Publisher Jolie Gonzalez didn’t know what to expect when her magazine, Latin Times, inaugurated Ybor City’s first Cuban Sandwich Festival in May 2012, but she was sure about one thing: People always think their Cuban reigns supreme.
Gonzalez and Co. were inspired to launch the now three-day festival by the number of riffs on the toothsome delicacy they’d seen on restaurant menus. While the sandwich is adored beyond Tampa Bay’s borders, Tampa’s love for the Cuban is special.
“Ybor developed the sandwich into what it is today,” Gonzalez says: a mixto, or mixed meat sandwich, containing roasted pork, ham, hard salami, Swiss cheese, pickles and mustard. And the most important ingredient is the bread.
Historian Rodney Kite-Powell, curator of the Tampa Bay History Center, says Cuban bread is “a Tampa original,” established to “stretch people’s food dollars” during the cigar makers’ strikes in the 1910s. The bread even predates the iconic sandwich itself, which didn’t begin appearing in West Tampa and Ybor eateries until the 1920s.
“It truly represents the mix of cultures that helped shape Tampa’s unique Latin identity,” the historian says.
Kite-Powell calls the Tampa Cuban the trendsetter, but Gonzalez hasn’t seen many restaurants outside the region following the trend of including an Italian cold cut. She hosted preliminary spinoffs of the Cuban Sandwich Festival in locales like Miami and Panama City to recruit challengers for the 2015 competition, which happened earlier this year. “A lot of them don’t use salami,” she says. “That seems to be the consensus for most of the state.”
Ilya Goldberg’s Stone Soup Company, an Ybor-based restaurant that’s taken home four awards from the sandwich festival throughout the years, follows the Tampa tradition, salami and all.
Stone Soup opened its doors around five or six years ago, initially refraining from pairing its selection of hot soups with a Cuban. After requests for the sandwich grew, Goldberg gave in, but vowed to do right by the neighborhood staple. He says the restaurant puts major emphasis on the ingredients, keeping them authentic in taste yet contemporary in presentation — cut lengthwise and served with a dipping sauce.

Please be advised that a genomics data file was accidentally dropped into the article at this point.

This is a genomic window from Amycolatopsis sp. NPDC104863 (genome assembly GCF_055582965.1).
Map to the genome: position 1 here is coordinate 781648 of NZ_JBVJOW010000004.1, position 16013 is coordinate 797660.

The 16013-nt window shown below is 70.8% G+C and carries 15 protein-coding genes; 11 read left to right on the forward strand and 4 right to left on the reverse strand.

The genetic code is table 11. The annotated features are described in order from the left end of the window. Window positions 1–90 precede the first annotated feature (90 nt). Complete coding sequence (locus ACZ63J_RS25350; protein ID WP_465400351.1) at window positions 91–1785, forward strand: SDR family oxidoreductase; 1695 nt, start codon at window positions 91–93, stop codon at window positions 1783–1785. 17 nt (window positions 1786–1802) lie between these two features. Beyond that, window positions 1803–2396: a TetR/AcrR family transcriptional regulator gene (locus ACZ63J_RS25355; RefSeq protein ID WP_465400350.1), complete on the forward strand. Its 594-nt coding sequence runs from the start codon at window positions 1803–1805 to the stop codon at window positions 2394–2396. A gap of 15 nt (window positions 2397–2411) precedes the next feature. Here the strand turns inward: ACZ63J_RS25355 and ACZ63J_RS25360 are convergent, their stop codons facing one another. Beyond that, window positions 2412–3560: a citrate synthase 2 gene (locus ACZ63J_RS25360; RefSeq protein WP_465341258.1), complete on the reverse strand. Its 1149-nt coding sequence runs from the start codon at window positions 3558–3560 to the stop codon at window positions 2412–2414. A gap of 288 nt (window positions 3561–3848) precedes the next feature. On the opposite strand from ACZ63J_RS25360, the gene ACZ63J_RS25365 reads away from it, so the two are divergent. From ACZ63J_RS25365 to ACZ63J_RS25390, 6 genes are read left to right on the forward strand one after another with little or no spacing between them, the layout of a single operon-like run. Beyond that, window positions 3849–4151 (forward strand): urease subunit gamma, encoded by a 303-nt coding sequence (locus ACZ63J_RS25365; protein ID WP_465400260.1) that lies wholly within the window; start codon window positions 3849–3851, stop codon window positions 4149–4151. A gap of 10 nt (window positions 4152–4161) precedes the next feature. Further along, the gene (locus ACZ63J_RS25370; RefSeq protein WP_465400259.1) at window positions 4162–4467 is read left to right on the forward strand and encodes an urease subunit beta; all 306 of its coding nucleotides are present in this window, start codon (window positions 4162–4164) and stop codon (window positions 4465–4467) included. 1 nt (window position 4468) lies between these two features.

Juices from the pork, slow roasted in house, aren’t wasted, either. They’re integrated into Goldberg’s soups.
“We take the sandwich back to the truth and what it means for Tampa,” he says. “We’re really kind of excited to create something new out of something old.”
Future Cuban Sandwich Festival prelims will be held in Fort Myers and Orlando, so their salami-or-not-to-salami preferences aren’t yet known. But some local restaurants already switch up the Tampa classic.
Gonzalez says she’s a fan of the West Tampa Sandwich Shop’s “Obama Cuban,” describing it as the Tampa original topped with a little bit of honey. The Prez added lettuce and tomato to the celebrated spot’s sweet take on the sando when he stopped in a few years ago.
In South Tampa, the Wright’s Gourmet House Cuban accompanies the usual combo of pork, ham, salami, mustard and pickles with turkey and Jarlsberg cheese, but diners don’t seem to mind. The same goes for those who frequent downtown St. Pete’s Bodega on Central for its house rendition that skips the salami and mustard. Two meat-free Cubans, a vegetarian and another with tempeh, are also available.
“First off, we are in St. Pete, not Tampa,” co-owner George Sayegh told CL in 2013. “I fell in love with the Cuban in South Beach and that’s how they make it. In the Jersey City Cuban community up north, they don’t use mustard or salami either.”
As far as the long-standing sandwich conflict between Miami and Tampa goes, Gonzalez thinks the rivalry is healthy for the festival. She says it’s plain fun to watch “as people fill the streets and just eat.”